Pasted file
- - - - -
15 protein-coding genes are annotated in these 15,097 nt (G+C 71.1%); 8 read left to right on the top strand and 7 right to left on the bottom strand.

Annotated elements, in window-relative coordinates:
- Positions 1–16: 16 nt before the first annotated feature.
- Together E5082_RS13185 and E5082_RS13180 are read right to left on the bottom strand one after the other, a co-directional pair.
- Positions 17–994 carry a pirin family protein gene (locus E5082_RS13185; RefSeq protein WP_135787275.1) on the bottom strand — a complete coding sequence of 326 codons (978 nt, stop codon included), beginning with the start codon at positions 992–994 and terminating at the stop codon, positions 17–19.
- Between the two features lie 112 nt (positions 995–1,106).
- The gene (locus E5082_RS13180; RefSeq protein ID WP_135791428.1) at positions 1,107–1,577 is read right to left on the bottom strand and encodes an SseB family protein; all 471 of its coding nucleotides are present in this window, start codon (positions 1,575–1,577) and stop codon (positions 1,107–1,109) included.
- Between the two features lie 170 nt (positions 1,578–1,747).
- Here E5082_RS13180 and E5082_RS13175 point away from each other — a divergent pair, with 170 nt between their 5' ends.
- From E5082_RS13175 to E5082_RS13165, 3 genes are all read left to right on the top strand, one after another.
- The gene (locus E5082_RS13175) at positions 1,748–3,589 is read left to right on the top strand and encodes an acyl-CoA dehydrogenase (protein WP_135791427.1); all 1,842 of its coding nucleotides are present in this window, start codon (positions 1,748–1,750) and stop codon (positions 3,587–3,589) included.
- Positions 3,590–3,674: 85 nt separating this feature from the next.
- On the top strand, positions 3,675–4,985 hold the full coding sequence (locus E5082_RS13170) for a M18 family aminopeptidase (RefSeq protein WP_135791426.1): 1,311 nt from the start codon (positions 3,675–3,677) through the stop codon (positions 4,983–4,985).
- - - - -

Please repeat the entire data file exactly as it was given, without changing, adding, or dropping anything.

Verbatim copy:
15 protein-coding genes are annotated in these 15,097 nt (G+C 71.1%); 8 read left to right on the top strand and 7 right to left on the bottom strand.

Annotated elements, in window-relative coordinates:
- Positions 1–16: 16 nt before the first annotated feature.
- Together E5082_RS13185 and E5082_RS13180 are read right to left on the bottom strand one after the other, a co-directional pair.
- Positions 17–994 carry a pirin family protein gene (locus E5082_RS13185; RefSeq protein WP_135787275.1) on the bottom strand — a complete coding sequence of 326 codons (978 nt, stop codon included), beginning with the start codon at positions 992–994 and terminating at the stop codon, positions 17–19.
- Between the two features lie 112 nt (positions 995–1,106).
- The gene (locus E5082_RS13180; RefSeq protein ID WP_135791428.1) at positions 1,107–1,577 is read right to left on the bottom strand and encodes an SseB family protein; all 471 of its coding nucleotides are present in this window, start codon (positions 1,575–1,577) and stop codon (positions 1,107–1,109) included.
- Between the two features lie 170 nt (positions 1,578–1,747).
- Here E5082_RS13180 and E5082_RS13175 point away from each other — a divergent pair, with 170 nt between their 5' ends.
- From E5082_RS13175 to E5082_RS13165, 3 genes are all read left to right on the top strand, one after another.
- The gene (locus E5082_RS13175) at positions 1,748–3,589 is read left to right on the top strand and encodes an acyl-CoA dehydrogenase (protein WP_135791427.1); all 1,842 of its coding nucleotides are present in this window, start codon (positions 1,748–1,750) and stop codon (positions 3,587–3,589) included.
- Positions 3,590–3,674: 85 nt separating this feature from the next.
- On the top strand, positions 3,675–4,985 hold the full coding sequence (locus E5082_RS13170) for a M18 family aminopeptidase (RefSeq protein WP_135791426.1): 1,311 nt from the start codon (positions 3,675–3,677) through the stop codon (positions 4,983–4,985).